A high-level manager with a few years at his current employer but with 30 years working in the industry was identified as in need of leadership development coaching. He was perceived as not being warm or nice and unapproachable, overly intense and felt that buy-in from his direct and indirect reports was a waste of time because he knows what he is doing and what is best. He only recently received this feedback from his supervisor, even though an HR leader had noticed it earlier and shared it more than once.
He responded by saying that if there is a problem, he was willing to work on it sooner than later. In our interview, he expressed what had already been shared with me. He felt that he was being singled out for this, that this development program would be punitive, and that others would see it that way, too. He was resistant to our collecting 360° feedback on behalf of his employer; knowing that while it would provide him with more honest feedback, it would bring attention to him and again, and seen as punitive to him. He would have been willing to participate in both the feedback and the coaching if others were offered the same program. He originally provided a list of 10-15 supervisors, some his peers, others at a level below, making it look more like a company-wide initiative. Initially, the employer was considering one other person to appease his concerns.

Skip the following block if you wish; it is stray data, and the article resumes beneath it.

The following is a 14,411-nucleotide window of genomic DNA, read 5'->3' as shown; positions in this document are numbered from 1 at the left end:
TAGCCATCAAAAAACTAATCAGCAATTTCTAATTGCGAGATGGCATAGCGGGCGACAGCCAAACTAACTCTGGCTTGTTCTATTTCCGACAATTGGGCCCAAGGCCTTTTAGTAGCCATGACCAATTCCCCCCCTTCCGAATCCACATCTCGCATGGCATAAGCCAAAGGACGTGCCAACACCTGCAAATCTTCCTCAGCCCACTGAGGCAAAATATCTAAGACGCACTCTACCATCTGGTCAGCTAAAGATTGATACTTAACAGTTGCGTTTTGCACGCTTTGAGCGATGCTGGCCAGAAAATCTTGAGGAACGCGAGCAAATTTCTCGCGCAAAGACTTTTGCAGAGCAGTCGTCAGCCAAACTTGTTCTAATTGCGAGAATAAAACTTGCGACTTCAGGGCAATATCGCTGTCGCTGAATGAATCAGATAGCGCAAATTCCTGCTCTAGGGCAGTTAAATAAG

During his interview with me, everything flowed well in the first half until he started sharing his perception on how this should be conducted. When I responded that the company was not likely to involve a great many individuals in the same program just now, due to the cost, he was insistent on at least his two peers. In response, I asked him what other solution there could be, and he had none. After our interview, I shared my concern with his supervisor and HR that his suggestion would mean that we would be collecting data on two individuals for which there was no apparent need at this time, involving many as respondents to their feedback and never acting upon it, for sole reason of appeasing him. Another option was to forego the feedback and construct a coaching program based on the input of his supervisor and HR. In the end, another coach was chosen and I’m not sure what they settled on for his program. This did not surprise me because I was not convinced that he really recognized the impact of his behavior and the fact that he needed to take ownership of it regardless of what others may perceive. Holding on to the concept that it was punitive rather than an opportunity to adjust performance issues that he probably had for quite some time and have finally caught up with him in his current role. A coaching client needs to be ready to do the work necessary to make the changes that are warranted. In the email from HR telling me that they went with a different vendor, she expressed her own concern on a positive outcome to this situation.
"If it doesn't challenge you, it won't change you." - Frank DeVito